Nishtha Jain: Dozen Days of Filmmakers — Day 12

Chicken & Egg Pictures is celebrating the holiday season and saying farewell to 2020 by featuring a dozen Nest-supported women and gender nonconforming filmmakers. For more Dozen Days of Filmmakers, see here.


Nishtha Jain is a multi-award-winning filmmaker based in Mumbai. She’s best known for her films Gulabi Gang (2012), Lakshmi and Me (2007), and City of Photos (2004). She’s been exploring the human condition in its myriad states. Politics of image making and self-representation, complexities of social hierarchies, women’s movements, and workers’ struggles have been some of the themes that her films have dealt with. She’s a graduate of the Film and Television Institute of India, Pune and A.J.K. Mass Communication Research Centre, New Delhi. She’s a Fulbright Scholar (2019), Global Media Maker (2019) at Film Independent, Los Angeles, and Chicken & Egg Award Recipient (2020). 

Still from Gulabi Gang, directed by Nishtha Jain

A recipient of two Indian National Film Awards and over 23 international awards, her films have been extensively shown in international film festivals and art-house cinemas and broadcast on international TV networks. She has served as a juror at several international festivals including IDFA and Zurich Film Festival. In 2020, Nishtha joined the Academy of Motion Picture Arts and Sciences.

She has given master classes and/or made artist presentations at universities including Stanford, NYU, Wellesley, Cambridge, St. Andrews, University of London, Heidelberg, Concordia, Danish Film School, and Film and Television Institute of India, Pune. When she’s not making films, she’s teaching, writing, and actively participating in social and political movements in India.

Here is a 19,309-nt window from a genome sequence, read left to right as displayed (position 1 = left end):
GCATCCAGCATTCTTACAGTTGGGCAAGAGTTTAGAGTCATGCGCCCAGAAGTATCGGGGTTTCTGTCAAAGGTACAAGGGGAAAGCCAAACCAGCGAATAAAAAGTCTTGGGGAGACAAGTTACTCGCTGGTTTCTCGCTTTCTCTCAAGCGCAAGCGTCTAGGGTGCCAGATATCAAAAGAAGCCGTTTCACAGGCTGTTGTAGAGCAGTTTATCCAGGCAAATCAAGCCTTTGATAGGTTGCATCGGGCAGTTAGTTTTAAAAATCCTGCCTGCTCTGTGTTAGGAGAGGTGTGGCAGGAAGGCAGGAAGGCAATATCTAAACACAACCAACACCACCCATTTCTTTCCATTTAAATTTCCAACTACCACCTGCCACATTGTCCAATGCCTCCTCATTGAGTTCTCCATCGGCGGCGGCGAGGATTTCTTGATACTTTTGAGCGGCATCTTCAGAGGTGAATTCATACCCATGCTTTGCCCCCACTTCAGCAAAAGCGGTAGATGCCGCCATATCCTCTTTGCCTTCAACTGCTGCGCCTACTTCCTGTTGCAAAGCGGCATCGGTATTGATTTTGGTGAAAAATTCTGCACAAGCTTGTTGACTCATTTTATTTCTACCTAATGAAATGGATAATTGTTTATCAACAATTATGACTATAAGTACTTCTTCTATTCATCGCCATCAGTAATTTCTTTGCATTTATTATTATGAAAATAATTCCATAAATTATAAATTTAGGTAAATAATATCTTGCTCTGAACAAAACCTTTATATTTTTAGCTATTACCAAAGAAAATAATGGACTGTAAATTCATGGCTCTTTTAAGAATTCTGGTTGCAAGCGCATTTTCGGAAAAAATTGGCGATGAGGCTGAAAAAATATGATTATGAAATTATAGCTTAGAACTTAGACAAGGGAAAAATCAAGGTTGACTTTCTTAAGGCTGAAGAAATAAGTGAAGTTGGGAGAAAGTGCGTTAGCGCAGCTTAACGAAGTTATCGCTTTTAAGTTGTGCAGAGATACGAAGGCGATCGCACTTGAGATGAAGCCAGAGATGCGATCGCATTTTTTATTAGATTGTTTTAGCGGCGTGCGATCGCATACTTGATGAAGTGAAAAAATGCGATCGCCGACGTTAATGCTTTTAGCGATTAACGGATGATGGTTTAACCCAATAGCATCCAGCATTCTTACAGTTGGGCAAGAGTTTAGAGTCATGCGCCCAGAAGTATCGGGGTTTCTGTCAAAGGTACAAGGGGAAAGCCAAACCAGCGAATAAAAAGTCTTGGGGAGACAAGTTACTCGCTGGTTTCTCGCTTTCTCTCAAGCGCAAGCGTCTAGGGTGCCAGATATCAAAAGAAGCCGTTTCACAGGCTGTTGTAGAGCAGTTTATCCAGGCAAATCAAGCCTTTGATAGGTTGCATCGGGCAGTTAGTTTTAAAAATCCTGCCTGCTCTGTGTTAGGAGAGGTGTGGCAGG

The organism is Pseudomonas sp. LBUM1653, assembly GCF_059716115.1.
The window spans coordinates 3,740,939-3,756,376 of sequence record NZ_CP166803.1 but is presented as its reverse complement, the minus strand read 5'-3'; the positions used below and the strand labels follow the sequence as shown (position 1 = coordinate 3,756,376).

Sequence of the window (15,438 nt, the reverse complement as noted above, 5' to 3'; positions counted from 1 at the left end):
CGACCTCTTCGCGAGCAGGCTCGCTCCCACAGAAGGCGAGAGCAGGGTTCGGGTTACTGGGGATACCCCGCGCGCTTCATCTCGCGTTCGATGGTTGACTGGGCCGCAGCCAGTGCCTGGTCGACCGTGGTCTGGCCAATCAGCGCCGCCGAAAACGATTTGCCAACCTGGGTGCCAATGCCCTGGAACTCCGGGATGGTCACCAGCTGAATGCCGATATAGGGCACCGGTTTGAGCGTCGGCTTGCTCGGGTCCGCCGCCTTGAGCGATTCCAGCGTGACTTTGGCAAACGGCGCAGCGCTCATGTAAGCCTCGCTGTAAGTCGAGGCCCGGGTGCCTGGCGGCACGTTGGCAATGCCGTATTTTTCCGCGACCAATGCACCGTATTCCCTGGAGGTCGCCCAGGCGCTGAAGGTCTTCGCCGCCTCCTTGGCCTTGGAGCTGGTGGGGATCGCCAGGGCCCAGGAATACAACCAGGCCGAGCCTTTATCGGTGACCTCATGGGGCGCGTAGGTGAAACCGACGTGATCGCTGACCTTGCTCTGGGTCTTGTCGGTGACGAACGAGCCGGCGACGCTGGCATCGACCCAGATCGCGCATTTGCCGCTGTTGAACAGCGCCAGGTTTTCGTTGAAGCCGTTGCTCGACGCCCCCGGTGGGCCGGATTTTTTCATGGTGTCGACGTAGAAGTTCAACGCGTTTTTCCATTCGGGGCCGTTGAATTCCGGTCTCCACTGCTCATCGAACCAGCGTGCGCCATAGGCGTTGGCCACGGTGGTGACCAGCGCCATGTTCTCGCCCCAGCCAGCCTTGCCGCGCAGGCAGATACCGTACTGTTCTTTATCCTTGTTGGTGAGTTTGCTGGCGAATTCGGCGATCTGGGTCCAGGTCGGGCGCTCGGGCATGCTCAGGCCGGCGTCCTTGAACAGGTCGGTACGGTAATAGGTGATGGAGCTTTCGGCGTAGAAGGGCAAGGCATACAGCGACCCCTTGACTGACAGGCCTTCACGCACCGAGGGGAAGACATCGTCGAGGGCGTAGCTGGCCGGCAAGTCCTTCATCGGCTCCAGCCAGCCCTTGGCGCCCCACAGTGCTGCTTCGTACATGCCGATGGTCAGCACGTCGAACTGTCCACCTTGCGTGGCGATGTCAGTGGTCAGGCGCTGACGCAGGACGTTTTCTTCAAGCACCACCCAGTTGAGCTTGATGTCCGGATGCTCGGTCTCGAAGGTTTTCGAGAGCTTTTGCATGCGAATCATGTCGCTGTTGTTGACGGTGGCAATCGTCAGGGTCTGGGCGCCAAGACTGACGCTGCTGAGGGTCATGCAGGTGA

Yoruba Richen: Dozen Days of Filmmakers — Day 10

Chicken & Egg Pictures is celebrating the holiday season and saying farewell to 2020 by featuring a dozen Nest-supported women and gender nonconforming filmmakers. For more Dozen Days of Filmmakers, see here.


The New Black Yoruba RichenYoruba Richen is a 2016 Chicken & Egg Award filmmaker whose work explores issues of race, space, and power. She has directed films in the US and abroad, including The New Black, Promised Land, The Green Book: Guide to Freedom, and most recently The Sit In: Harry Belafonte Hosts the Tonight Show. Yoruba received the Creative Promise Award at Tribeca All Access, was a Sundance Producers Fellow, is a featured TED Speaker and a Guggenheim Fellow. She is director of the documentary program at the CUNY Graduate School of Journalism. 

Her last film, The Sit In: Harry Belafonte Hosts the Tonight Show was selected for the 2020 Tribeca Film Festival and is a Peacock Original. Her previous film The Green Book: Guide to Freedom was broadcast on the Smithsonian Channel to record audiences and was awarded the Henry Hampton Award for Excellence in Documentary Filmmaking.

Yoruba is currently working on How It Feels To Be Free, a two-part documentary chronicling how black entertainers like Lena Horne and Cicely Tyson navigated the industry and took control of their own images, all while fighting for civil rights through their art and actions.

The New Black Yoruba Richen
Still from The New Black, directed by Yoruba Richen

Laura Nix: Dozen Days of Filmmakers — Day 7

Chicken & Egg Pictures is celebrating the holiday season and saying farewell to 2020 by featuring a dozen Nest-supported women and gender nonconforming filmmakers. For more Dozen Days of Filmmakers, see here.

Laura Nix is a director, writer, and producer working in nonfiction and fiction. Her short film, Walk Run Cha-Cha, was nominated for a 2020 Academy Award for Best Documentary Short Subject; and the New York Times series, From Here to Home, in which the film appears, was nominated for a 2020 News and Documentary Emmy. 

Her feature documentary Inventing Tomorrow, which follows passionate teenage innovators from around the world as they create cutting-edge solutions to confront environmental threats, won a 2019 Peabody Award. Laura also directed the feature documentaries The Yes Men Are Revolting, The Light in Her Eyes, and Whether You Like It or Not: The Story of Hedwig, as well as the award-winning fiction feature, The Politics of Fur

Laura Nix Inventing Tomorrow 2018 Breakthrough Filmmaker Award
Still from Inventing Tomorrow, directed by Laura Nix